Embracing the Social Needs Roadmap

By: Scott Orsey

Connecticut Children’s Office for Community Child Health (the Office) is excited to be an early adopter of the Social Needs Roadmap, which is a health sector driven campaign to address the non-medical essential needs of patients, including children and families.

The roadmap joins healthcare organizations and community groups around the country to build a healthcare sector that connects people to essential resources they need to thrive, such as food, housing, electricity, transportation, and all of the other sectors represented in our “Flower Diagram” for system building. Healthcare sector leaders have convened for the past two and a half years to build the framework for this roadmap which is now circulating amongst industry participants for ratification.

Since we know that non-healthcare factors, including social needs, comprise 90 percent of a child’s healthy development, the campaign is a natural fit for us to endorse and embrace.

I participated in the campaign launch event in Boston, where I was able to share our work with participants as part of a panel discussion. The Roadmap facilitator also sponsored additional launch events in Chicago and Oakland.

My presentation focused on our work positioning Connecticut Children’s Medical Center as a critical community resource in addressing all issues impacting child health outcomes. We believe our efforts will make us an attractive partner to payers (both public and private), larger health systems, community-based organizations, communities, and a whole host of other collaborators as they work to improve the health and wellbeing of populations they serve.

Specifically, I detailed our work in strengthening our own community-oriented programs, strengthening our community-based partners, and encouraging greater collaboration among those internal and external organizations. I also highlighted our efforts to engage programs from all sectors impacting child outcomes, rather than simply focusing on strengthening child health services.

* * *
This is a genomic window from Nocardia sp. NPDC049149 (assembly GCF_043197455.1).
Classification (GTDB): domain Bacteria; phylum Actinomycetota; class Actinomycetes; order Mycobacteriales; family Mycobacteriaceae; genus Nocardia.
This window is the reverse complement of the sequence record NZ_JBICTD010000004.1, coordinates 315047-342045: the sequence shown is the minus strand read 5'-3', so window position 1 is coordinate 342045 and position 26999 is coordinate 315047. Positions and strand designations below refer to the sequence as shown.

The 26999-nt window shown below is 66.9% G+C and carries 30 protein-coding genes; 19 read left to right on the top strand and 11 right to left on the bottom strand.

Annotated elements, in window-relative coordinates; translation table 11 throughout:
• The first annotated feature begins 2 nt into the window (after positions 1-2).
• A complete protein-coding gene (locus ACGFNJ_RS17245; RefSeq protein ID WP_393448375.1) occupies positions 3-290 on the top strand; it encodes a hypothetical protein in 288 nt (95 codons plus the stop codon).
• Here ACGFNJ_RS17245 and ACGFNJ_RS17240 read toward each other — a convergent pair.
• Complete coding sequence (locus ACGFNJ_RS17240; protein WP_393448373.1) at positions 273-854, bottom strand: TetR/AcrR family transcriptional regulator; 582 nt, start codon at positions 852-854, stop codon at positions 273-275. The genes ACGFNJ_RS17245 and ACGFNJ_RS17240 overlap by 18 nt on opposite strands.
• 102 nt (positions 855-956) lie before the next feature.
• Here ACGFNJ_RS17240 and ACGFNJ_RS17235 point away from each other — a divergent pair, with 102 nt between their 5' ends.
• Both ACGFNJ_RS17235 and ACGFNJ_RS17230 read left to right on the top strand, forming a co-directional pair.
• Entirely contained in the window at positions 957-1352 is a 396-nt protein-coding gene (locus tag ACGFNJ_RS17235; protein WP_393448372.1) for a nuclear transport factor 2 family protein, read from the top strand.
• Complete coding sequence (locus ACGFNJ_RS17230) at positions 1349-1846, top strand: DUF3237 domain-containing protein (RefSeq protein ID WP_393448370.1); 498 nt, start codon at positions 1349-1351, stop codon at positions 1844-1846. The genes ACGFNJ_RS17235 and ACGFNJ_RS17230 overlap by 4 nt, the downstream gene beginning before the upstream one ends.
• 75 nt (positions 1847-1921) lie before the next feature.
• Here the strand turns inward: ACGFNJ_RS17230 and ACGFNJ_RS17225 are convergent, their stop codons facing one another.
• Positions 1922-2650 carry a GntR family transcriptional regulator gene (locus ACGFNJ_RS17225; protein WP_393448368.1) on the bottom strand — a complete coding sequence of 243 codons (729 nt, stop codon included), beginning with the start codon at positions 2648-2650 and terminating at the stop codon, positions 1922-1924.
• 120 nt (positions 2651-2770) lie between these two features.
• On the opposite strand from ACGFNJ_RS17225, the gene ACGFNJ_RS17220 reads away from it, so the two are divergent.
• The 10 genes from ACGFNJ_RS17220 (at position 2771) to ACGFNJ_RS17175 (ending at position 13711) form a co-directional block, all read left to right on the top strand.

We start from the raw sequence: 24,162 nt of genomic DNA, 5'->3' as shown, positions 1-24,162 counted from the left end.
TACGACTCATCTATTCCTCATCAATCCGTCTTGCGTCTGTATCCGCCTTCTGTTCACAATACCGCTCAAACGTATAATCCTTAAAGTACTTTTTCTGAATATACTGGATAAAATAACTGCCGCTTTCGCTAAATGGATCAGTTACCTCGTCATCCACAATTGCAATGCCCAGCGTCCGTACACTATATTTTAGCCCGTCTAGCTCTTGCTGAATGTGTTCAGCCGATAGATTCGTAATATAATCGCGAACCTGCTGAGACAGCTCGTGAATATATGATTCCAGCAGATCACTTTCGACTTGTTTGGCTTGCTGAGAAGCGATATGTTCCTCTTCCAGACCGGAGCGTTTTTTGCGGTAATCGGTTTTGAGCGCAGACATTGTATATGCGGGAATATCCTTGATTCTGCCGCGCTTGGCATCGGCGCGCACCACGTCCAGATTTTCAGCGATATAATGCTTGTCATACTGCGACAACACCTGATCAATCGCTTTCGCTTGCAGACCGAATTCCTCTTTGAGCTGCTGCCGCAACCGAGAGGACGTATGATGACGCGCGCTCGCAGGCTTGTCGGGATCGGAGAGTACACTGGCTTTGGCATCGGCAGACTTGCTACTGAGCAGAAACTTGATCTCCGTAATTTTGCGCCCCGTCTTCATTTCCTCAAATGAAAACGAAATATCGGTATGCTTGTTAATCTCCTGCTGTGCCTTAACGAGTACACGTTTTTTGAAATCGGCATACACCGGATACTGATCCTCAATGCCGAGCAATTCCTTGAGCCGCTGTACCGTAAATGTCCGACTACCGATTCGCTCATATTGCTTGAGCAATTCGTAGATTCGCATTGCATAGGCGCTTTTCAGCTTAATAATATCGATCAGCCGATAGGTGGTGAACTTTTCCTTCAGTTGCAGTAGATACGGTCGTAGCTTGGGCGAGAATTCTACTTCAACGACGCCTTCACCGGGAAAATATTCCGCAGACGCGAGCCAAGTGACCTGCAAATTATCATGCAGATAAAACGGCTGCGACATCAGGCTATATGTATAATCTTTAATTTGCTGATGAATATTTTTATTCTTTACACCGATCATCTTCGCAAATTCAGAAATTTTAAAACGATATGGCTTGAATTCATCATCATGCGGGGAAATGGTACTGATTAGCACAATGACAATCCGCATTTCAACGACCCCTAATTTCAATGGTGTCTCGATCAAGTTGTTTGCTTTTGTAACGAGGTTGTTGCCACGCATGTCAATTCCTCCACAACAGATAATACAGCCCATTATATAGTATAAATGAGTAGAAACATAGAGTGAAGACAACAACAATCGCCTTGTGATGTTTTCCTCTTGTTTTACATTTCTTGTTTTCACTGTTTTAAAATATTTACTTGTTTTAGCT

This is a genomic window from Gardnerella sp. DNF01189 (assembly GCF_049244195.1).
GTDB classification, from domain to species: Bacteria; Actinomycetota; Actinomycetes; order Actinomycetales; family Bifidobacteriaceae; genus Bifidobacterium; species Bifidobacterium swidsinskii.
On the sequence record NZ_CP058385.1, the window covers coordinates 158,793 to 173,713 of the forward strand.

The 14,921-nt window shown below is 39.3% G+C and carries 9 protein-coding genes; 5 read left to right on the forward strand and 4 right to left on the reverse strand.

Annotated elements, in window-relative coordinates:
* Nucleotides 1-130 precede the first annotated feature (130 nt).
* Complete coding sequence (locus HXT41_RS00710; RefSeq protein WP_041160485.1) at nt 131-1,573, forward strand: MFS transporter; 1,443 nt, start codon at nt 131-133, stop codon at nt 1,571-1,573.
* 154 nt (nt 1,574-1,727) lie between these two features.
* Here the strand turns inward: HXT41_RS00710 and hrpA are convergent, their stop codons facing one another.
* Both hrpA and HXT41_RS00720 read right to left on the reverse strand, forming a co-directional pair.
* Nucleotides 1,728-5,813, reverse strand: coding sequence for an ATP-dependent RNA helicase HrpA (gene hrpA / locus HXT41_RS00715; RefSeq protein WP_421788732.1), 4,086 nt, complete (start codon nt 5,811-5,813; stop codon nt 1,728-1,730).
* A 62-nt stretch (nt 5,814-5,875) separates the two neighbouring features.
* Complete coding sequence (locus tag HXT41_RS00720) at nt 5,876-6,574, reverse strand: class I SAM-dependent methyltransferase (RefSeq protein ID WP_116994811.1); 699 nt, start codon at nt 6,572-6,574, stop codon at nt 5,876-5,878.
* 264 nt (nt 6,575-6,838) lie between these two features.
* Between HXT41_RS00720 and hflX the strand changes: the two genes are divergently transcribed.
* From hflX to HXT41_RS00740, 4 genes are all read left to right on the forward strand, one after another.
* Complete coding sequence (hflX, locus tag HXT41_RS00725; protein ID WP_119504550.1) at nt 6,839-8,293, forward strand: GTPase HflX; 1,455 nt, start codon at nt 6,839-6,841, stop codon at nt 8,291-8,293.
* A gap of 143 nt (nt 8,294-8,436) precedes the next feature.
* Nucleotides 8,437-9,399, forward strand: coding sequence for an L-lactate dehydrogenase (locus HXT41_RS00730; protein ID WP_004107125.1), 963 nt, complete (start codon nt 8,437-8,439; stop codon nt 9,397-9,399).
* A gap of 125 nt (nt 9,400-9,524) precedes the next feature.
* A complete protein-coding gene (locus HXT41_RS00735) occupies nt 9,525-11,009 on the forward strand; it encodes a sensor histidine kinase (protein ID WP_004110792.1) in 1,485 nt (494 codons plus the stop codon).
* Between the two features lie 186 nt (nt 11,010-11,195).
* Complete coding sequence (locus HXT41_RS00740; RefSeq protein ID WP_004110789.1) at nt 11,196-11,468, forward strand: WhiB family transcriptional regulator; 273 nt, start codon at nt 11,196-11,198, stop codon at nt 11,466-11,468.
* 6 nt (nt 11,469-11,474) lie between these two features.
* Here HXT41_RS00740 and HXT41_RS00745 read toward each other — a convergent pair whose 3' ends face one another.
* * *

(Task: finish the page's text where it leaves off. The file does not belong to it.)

This is not easy work. I shared the results of a social-network analysis that we performed with our existing partnerships.  The following diagram shows the complexity of the relationships that exist across the more-than-150 partners we identified in our network.

Partner Reach of Connecticut Children's Office for Community Child Health

The programs of the Office are represented by the green dot. The lines connect our Office programs to our external partners, which are grouped in the sectors they are part of. We recognize the tremendous task of coordinating these programs and services to make them as accessible as possible for children and families as we strive to address critical community health issues efficiently and effectively.

We understand the crucial need for the community-oriented programs we work with, both internally and externally, to know the value of their work and recognize the interconnectedness of their efforts. Simply being available to receive referrals is not enough, as such referrals would end up as dead ends for children and families if they don’t ultimately resolve the initial need or concern.

While we feel our work at the Office often centers on linking children and families to available programs and services, it’s more about encouraging collective impact towards enhancing outcomes. We strive to bring community oriented programs together, frame a common vision, and ensure our activities are mutually reinforcing through an “all sectors in” approach.

We are excited about the Social Needs Roadmap and how it strives to bring additional hospitals and health networks into the conversation of how we can collectively promote children’s optimal healthy development.

We embrace those values in our daily work and encourage other hospitals and healthcare organizations to do the same.

Scott Orsey, is the senior director of operations and strategy for Connecticut Children’s Office for Community Child Health.

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